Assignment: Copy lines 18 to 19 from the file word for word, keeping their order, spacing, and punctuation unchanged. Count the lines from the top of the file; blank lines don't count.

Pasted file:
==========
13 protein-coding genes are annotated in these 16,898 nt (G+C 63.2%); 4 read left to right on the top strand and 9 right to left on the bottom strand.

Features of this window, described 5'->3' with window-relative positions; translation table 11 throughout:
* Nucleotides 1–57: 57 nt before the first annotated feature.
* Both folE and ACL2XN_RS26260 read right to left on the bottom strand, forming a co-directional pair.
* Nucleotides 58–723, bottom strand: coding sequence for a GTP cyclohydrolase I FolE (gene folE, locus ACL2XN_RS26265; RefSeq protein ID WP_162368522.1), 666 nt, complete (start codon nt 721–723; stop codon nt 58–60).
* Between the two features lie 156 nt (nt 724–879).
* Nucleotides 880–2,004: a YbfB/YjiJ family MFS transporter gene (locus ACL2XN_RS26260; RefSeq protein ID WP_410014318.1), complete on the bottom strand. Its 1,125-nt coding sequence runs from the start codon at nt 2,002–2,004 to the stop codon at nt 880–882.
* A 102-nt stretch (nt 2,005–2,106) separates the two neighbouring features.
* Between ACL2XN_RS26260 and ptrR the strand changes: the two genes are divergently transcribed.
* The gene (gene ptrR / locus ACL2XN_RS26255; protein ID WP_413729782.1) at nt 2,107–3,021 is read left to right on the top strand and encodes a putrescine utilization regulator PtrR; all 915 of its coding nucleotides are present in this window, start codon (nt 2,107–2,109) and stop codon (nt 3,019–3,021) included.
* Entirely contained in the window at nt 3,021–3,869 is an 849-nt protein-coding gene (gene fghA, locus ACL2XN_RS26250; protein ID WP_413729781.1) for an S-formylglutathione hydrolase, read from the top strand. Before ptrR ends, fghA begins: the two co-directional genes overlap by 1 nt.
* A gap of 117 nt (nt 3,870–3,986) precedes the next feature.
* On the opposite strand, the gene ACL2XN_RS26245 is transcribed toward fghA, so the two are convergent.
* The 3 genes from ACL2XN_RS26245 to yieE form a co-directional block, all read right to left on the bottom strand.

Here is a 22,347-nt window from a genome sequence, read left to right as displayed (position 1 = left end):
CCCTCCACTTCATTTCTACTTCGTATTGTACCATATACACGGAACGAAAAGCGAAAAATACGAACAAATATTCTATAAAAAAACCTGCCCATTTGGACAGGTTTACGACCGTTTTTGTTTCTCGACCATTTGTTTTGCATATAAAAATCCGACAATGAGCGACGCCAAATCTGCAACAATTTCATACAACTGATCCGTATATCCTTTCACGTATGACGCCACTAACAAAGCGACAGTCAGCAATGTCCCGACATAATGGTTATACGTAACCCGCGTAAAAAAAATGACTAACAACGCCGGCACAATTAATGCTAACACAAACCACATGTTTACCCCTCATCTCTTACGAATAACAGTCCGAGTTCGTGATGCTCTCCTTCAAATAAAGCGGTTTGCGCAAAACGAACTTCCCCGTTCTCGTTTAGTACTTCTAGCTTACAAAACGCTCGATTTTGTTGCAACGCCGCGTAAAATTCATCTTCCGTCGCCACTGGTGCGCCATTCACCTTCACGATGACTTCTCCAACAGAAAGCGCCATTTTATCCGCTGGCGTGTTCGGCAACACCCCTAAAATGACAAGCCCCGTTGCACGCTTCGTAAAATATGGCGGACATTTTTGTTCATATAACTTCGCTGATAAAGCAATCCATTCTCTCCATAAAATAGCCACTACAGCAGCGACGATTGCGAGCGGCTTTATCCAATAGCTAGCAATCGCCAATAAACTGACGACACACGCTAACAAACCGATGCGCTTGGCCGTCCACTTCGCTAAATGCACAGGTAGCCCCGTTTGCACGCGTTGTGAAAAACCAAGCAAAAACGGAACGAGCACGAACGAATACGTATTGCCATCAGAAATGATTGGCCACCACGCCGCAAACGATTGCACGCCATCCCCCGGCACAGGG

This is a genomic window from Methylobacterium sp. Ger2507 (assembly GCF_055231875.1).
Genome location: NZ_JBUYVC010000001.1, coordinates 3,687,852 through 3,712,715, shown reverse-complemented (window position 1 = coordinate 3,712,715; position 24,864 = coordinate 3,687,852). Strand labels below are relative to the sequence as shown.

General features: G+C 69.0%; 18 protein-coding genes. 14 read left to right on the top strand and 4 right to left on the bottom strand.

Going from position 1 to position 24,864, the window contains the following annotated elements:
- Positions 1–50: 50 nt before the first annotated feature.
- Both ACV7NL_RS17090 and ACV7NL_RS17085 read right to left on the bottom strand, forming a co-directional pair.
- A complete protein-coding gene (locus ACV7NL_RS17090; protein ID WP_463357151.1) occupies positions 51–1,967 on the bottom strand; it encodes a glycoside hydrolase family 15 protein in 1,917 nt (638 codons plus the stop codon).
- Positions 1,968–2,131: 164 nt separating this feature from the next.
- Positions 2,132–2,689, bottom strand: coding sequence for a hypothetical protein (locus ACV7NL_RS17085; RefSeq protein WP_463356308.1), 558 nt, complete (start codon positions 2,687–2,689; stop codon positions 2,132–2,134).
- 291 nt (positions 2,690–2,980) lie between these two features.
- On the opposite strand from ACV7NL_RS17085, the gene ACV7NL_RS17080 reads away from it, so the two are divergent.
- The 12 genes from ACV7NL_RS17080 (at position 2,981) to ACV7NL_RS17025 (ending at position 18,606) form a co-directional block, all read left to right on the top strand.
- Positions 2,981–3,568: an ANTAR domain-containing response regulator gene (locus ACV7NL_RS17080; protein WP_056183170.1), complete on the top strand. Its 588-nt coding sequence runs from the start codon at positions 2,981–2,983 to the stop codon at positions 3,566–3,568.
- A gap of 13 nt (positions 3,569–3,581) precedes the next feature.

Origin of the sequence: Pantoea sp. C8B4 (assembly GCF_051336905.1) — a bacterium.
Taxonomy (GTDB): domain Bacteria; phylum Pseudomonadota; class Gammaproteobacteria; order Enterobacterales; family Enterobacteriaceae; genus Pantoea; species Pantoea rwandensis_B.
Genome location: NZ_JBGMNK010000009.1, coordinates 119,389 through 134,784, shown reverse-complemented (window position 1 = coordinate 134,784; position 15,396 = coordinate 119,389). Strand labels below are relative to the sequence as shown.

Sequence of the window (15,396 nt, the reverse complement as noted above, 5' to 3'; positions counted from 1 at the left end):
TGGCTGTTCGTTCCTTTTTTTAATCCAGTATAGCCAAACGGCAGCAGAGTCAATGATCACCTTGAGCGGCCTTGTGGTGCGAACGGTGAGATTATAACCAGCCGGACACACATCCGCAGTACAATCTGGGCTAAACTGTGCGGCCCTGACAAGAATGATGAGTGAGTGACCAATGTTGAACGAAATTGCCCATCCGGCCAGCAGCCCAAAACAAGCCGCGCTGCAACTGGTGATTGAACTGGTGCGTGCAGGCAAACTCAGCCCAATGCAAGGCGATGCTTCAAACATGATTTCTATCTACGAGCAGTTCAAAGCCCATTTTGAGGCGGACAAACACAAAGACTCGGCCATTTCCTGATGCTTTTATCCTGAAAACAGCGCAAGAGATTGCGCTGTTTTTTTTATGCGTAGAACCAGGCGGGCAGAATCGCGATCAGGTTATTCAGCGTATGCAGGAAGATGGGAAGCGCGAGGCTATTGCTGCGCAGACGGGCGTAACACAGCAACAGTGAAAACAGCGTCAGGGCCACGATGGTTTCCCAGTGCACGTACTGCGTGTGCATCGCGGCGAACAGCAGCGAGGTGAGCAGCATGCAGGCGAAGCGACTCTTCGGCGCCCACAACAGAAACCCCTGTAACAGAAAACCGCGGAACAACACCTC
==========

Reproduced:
Genome location: NZ_JBUYVC010000001.1, coordinates 3,687,852 through 3,712,715, shown reverse-complemented (window position 1 = coordinate 3,712,715; position 24,864 = coordinate 3,687,852). Strand labels below are relative to the sequence as shown.

General features: G+C 69.0%; 18 protein-coding genes. 14 read left to right on the top strand and 4 right to left on the bottom strand.